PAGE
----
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Former Sunday School, Carlton Terrace

A Grade II Listed Building in Town, Calderdale

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Latitude: 53.7205 / 53°43'13"N

Longitude: -1.8623 / 1°51'44"W

OS Eastings: 409184

OS Northings: 424907

OS Grid: SE091249

Mapcode National: GBR HTFF.M1

Mapcode Global: WHC9M.CRF5

Entry Name: Former Sunday School, Carlton Terrace

Listing Date: 3 April 2014

Grade: II

Source: Historic England

Source ID: 1411251

Location: Calderdale, HX1

County: Calderdale

Electoral Ward/Division: Town

Parish: Non Civil Parish

Built-Up Area: Halifax

Traditional County: Yorkshire

Lieutenancy Area (Ceremonial County): West Yorkshire

Church of England Parish: Halifax Holy Trinity and St Judes

Church of England Diocese: Leeds

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A purpose built Sunday school, named Harrison Road Schools, built in 1872 by an unknown architect.


A purpose built Sunday school, named Harrison Road Schools, built in 1872 by an unknown architect.

MATERIALS: the building is constructed of coursed shaped sandstone ‘bricks’ with ashlar dressings and a slate roof.

PLAN: the rectangular building is three bays wide and seven deep. On the eastern side at both the northern and southern ends is an extra bay enclosing a narrow courtyard. The main gabled roof extends over the three western bays only, the extra bay at the front (north) and rear (south) having pitched roofs facing east. It has two storeys.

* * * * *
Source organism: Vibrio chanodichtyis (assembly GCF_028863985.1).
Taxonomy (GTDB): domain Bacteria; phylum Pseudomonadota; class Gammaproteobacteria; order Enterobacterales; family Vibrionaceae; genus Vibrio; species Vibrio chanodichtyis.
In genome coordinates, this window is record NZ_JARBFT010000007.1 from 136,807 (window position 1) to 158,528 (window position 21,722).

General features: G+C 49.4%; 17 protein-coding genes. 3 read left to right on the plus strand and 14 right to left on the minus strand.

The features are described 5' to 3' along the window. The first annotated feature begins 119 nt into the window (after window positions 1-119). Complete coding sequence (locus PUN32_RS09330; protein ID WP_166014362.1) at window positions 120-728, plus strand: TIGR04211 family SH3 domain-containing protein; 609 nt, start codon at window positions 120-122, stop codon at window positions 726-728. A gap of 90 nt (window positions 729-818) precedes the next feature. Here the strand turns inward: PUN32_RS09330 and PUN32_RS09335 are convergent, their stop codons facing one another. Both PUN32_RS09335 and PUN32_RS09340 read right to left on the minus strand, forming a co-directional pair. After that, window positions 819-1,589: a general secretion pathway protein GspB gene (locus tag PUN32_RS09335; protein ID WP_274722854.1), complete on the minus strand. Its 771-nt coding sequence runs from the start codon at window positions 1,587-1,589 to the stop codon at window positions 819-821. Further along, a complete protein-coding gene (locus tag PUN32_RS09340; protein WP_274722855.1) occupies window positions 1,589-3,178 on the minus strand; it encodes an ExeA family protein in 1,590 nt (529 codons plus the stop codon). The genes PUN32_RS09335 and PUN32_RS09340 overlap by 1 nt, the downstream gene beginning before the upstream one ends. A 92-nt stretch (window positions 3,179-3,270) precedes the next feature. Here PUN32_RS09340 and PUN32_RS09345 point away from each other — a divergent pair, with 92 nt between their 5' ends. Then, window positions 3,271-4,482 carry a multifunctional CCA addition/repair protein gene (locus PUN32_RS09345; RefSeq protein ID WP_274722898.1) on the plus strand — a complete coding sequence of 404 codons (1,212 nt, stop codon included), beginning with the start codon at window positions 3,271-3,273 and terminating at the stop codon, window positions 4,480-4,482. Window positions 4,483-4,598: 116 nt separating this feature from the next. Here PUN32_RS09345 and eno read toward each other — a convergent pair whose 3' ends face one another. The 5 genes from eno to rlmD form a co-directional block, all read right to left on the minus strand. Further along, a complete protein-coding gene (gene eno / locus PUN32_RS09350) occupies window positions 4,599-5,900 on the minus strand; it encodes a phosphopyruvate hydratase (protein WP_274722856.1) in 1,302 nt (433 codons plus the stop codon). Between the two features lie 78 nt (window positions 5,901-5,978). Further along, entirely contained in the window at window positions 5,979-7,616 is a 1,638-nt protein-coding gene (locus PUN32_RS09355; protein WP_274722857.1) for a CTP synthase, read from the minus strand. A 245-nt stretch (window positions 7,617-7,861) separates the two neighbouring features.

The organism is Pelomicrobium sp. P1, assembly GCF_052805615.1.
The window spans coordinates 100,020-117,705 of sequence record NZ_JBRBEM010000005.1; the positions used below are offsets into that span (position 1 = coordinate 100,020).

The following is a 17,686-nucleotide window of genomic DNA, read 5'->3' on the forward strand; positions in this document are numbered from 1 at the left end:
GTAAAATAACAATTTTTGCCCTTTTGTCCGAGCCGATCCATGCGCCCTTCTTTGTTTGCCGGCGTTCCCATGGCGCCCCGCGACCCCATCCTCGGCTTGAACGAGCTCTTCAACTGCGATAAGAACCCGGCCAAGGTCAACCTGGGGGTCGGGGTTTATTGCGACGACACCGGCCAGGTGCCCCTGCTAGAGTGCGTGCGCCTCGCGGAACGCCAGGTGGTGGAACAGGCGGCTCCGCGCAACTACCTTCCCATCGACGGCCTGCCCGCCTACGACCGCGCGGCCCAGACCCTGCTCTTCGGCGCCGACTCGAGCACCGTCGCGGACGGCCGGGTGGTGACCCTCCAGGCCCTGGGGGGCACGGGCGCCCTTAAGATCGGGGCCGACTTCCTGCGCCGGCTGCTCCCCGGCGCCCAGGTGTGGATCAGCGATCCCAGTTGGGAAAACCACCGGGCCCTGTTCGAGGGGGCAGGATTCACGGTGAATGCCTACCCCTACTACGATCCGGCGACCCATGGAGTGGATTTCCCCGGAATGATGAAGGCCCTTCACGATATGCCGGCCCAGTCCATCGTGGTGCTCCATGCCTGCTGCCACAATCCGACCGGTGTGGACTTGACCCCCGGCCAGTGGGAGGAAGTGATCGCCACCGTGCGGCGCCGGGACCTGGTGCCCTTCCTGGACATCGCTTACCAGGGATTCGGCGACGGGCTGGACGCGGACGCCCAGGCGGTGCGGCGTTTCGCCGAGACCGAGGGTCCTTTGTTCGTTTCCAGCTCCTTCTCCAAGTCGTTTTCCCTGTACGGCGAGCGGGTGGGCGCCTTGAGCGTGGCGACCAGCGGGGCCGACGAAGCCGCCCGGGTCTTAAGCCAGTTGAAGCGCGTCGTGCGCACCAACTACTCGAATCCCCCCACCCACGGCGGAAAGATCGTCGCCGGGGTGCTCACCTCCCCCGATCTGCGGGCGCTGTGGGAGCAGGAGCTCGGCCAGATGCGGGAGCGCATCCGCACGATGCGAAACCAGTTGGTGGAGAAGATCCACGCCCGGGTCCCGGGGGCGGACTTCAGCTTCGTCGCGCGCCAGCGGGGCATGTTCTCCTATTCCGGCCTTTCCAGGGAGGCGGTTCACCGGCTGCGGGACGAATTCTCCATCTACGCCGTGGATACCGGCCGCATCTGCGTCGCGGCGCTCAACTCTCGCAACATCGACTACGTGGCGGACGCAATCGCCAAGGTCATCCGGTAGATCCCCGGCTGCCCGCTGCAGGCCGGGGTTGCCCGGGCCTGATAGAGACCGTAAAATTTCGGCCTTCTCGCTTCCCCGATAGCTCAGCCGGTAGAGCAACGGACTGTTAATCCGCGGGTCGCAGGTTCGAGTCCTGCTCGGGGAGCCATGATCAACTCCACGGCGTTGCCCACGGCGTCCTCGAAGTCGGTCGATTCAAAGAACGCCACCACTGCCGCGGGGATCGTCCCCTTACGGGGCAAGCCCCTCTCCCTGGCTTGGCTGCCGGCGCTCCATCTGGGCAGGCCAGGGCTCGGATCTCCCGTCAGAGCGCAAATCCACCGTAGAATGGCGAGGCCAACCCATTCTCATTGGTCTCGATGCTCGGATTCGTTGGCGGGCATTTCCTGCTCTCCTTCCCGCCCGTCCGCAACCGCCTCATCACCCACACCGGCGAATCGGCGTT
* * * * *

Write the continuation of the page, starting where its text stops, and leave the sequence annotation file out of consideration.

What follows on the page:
EXTERIOR: The main, north elevation has four bays with four round arch windows to the first floor, each with ashlar dressings and keystones and with original sash windows with margin lights. The ground floor has three rectangular sash windows with dressings and margin lights, and an off-centre main entrance with an ashlar architrave and cornice surrounding a six-panel door and side panel, and a rectangular overlight. A triangular gable with dentils is situated over the three western bays having at its centre a carved panel with the words AD 1872 HARRISON ROAD SCHOOLS. The right return (west side) has six first floor windows similar to those at the front, with a gap between the fifth and sixth window where an infilled area of stonework shows where a former link with the chapel to the west was sited. On the ground floor are six windows similar to those at the front, with one missing at the northern end. The roof line is dentilled. The rear has four first floor windows, similar to those at the front, two rectangular windows to the right and one bricked up window to the left of a narrow entrance door with a plain surround. In the gable above is a round-arched serliana window, and the south-west corner is chamfered at ground floor level. The left return (east side) is similar to the west side at first floor, but has altered windows at ground floor, including blocked entrances and the scar of an earlier building on the rear face of the northern extension bay. At the southern end in the courtyard to the east of the building are steps down to a basement boiler room extending beneath the southern extension bay.